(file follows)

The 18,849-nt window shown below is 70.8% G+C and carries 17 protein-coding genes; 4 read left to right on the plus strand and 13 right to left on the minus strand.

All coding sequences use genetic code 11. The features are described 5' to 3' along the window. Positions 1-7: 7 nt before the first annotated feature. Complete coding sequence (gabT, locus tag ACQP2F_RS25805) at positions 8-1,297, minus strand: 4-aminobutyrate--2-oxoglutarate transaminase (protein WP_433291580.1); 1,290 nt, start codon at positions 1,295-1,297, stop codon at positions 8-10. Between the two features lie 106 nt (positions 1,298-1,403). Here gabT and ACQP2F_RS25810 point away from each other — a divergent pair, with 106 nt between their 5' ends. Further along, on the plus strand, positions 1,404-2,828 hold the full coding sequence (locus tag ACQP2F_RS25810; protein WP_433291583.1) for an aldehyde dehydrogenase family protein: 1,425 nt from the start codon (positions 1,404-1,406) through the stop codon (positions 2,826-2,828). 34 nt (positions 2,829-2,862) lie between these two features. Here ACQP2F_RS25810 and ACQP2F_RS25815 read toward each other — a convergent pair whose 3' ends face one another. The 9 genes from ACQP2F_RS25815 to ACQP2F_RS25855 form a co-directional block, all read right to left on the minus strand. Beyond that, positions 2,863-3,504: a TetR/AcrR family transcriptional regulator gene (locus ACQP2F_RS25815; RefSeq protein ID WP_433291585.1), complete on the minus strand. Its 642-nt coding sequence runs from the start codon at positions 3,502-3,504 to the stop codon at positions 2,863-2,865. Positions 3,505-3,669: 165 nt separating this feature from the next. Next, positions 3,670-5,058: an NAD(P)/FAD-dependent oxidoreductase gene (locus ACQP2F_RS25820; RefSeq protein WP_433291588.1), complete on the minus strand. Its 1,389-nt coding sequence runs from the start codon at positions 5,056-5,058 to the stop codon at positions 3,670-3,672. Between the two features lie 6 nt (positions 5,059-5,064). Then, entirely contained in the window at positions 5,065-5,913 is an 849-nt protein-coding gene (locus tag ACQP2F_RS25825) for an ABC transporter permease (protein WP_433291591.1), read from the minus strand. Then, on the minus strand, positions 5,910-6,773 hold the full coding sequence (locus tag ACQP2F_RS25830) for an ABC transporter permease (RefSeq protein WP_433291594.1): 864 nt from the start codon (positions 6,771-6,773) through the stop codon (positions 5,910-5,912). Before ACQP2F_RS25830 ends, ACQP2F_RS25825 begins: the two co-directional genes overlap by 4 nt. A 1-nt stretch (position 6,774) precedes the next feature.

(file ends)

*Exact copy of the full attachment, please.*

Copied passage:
The 18,849-nt window shown below is 70.8% G+C and carries 17 protein-coding genes; 4 read left to right on the plus strand and 13 right to left on the minus strand.

All coding sequences use genetic code 11. The features are described 5' to 3' along the window. Positions 1-7: 7 nt before the first annotated feature. Complete coding sequence (gabT, locus tag ACQP2F_RS25805) at positions 8-1,297, minus strand: 4-aminobutyrate--2-oxoglutarate transaminase (protein WP_433291580.1); 1,290 nt, start codon at positions 1,295-1,297, stop codon at positions 8-10. Between the two features lie 106 nt (positions 1,298-1,403). Here gabT and ACQP2F_RS25810 point away from each other — a divergent pair, with 106 nt between their 5' ends. Further along, on the plus strand, positions 1,404-2,828 hold the full coding sequence (locus tag ACQP2F_RS25810; protein WP_433291583.1) for an aldehyde dehydrogenase family protein: 1,425 nt from the start codon (positions 1,404-1,406) through the stop codon (positions 2,826-2,828). 34 nt (positions 2,829-2,862) lie between these two features. Here ACQP2F_RS25810 and ACQP2F_RS25815 read toward each other — a convergent pair whose 3' ends face one another. The 9 genes from ACQP2F_RS25815 to ACQP2F_RS25855 form a co-directional block, all read right to left on the minus strand. Beyond that, positions 2,863-3,504: a TetR/AcrR family transcriptional regulator gene (locus ACQP2F_RS25815; RefSeq protein ID WP_433291585.1), complete on the minus strand. Its 642-nt coding sequence runs from the start codon at positions 3,502-3,504 to the stop codon at positions 2,863-2,865. Positions 3,505-3,669: 165 nt separating this feature from the next. Next, positions 3,670-5,058: an NAD(P)/FAD-dependent oxidoreductase gene (locus ACQP2F_RS25820; RefSeq protein WP_433291588.1), complete on the minus strand. Its 1,389-nt coding sequence runs from the start codon at positions 5,056-5,058 to the stop codon at positions 3,670-3,672. Between the two features lie 6 nt (positions 5,059-5,064). Then, entirely contained in the window at positions 5,065-5,913 is an 849-nt protein-coding gene (locus tag ACQP2F_RS25825) for an ABC transporter permease (protein WP_433291591.1), read from the minus strand. Then, on the minus strand, positions 5,910-6,773 hold the full coding sequence (locus tag ACQP2F_RS25830) for an ABC transporter permease (RefSeq protein WP_433291594.1): 864 nt from the start codon (positions 6,771-6,773) through the stop codon (positions 5,910-5,912). Before ACQP2F_RS25830 ends, ACQP2F_RS25825 begins: the two co-directional genes overlap by 4 nt. A 1-nt stretch (position 6,774) precedes the next feature.